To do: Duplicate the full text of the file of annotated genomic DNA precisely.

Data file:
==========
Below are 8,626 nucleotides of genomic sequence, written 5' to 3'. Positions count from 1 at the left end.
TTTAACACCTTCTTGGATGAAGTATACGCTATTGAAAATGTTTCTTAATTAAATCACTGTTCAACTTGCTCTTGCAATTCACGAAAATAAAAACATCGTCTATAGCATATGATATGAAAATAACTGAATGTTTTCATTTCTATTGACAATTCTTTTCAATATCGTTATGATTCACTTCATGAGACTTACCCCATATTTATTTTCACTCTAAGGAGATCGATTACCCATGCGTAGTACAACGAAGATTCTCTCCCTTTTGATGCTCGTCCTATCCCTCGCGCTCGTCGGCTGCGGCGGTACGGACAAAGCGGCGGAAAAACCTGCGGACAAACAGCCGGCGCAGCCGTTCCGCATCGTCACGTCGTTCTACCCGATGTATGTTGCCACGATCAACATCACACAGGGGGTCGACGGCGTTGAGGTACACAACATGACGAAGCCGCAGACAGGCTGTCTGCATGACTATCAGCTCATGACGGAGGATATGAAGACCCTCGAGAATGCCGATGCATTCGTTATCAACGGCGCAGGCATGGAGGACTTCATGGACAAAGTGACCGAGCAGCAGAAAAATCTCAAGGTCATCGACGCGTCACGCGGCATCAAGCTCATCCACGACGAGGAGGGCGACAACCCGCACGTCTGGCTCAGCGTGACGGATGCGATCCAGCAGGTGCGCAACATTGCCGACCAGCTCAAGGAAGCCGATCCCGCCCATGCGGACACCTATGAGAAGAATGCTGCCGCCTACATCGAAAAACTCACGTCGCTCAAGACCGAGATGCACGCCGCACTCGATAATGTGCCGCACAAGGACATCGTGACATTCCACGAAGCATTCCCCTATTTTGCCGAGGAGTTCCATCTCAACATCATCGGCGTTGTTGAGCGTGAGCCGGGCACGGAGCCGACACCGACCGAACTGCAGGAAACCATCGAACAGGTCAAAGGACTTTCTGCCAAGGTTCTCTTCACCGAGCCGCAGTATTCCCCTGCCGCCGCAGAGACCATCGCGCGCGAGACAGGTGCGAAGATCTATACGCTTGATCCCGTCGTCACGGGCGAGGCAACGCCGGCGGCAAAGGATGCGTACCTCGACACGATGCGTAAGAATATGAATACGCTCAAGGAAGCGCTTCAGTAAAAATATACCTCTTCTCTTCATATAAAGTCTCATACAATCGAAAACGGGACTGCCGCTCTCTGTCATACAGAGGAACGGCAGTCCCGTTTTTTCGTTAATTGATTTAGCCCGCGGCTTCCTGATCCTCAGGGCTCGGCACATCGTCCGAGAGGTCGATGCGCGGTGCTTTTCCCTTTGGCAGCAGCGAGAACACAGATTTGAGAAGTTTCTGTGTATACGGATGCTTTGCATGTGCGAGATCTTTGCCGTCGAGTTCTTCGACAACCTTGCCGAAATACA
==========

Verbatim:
Below are 8,626 nucleotides of genomic sequence, written 5' to 3'. Positions count from 1 at the left end.
TTTAACACCTTCTTGGATGAAGTATACGCTATTGAAAATGTTTCTTAATTAAATCACTGTTCAACTTGCTCTTGCAATTCACGAAAATAAAAACATCGTCTATAGCATATGATATGAAAATAACTGAATGTTTTCATTTCTATTGACAATTCTTTTCAATATCGTTATGATTCACTTCATGAGACTTACCCCATATTTATTTTCACTCTAAGGAGATCGATTACCCATGCGTAGTACAACGAAGATTCTCTCCCTTTTGATGCTCGTCCTATCCCTCGCGCTCGTCGGCTGCGGCGGTACGGACAAAGCGGCGGAAAAACCTGCGGACAAACAGCCGGCGCAGCCGTTCCGCATCGTCACGTCGTTCTACCCGATGTATGTTGCCACGATCAACATCACACAGGGGGTCGACGGCGTTGAGGTACACAACATGACGAAGCCGCAGACAGGCTGTCTGCATGACTATCAGCTCATGACGGAGGATATGAAGACCCTCGAGAATGCCGATGCATTCGTTATCAACGGCGCAGGCATGGAGGACTTCATGGACAAAGTGACCGAGCAGCAGAAAAATCTCAAGGTCATCGACGCGTCACGCGGCATCAAGCTCATCCACGACGAGGAGGGCGACAACCCGCACGTCTGGCTCAGCGTGACGGATGCGATCCAGCAGGTGCGCAACATTGCCGACCAGCTCAAGGAAGCCGATCCCGCCCATGCGGACACCTATGAGAAGAATGCTGCCGCCTACATCGAAAAACTCACGTCGCTCAAGACCGAGATGCACGCCGCACTCGATAATGTGCCGCACAAGGACATCGTGACATTCCACGAAGCATTCCCCTATTTTGCCGAGGAGTTCCATCTCAACATCATCGGCGTTGTTGAGCGTGAGCCGGGCACGGAGCCGACACCGACCGAACTGCAGGAAACCATCGAACAGGTCAAAGGACTTTCTGCCAAGGTTCTCTTCACCGAGCCGCAGTATTCCCCTGCCGCCGCAGAGACCATCGCGCGCGAGACAGGTGCGAAGATCTATACGCTTGATCCCGTCGTCACGGGCGAGGCAACGCCGGCGGCAAAGGATGCGTACCTCGACACGATGCGTAAGAATATGAATACGCTCAAGGAAGCGCTTCAGTAAAAATATACCTCTTCTCTTCATATAAAGTCTCATACAATCGAAAACGGGACTGCCGCTCTCTGTCATACAGAGGAACGGCAGTCCCGTTTTTTCGTTAATTGATTTAGCCCGCGGCTTCCTGATCCTCAGGGCTCGGCACATCGTCCGAGAGGTCGATGCGCGGTGCTTTTCCCTTTGGCAGCAGCGAGAACACAGATTTGAGAAGTTTCTGTGTATACGGATGCTTTGCATGTGCGAGATCTTTGCCGTCGAGTTCTTCGACAACCTTGCCGAAATACA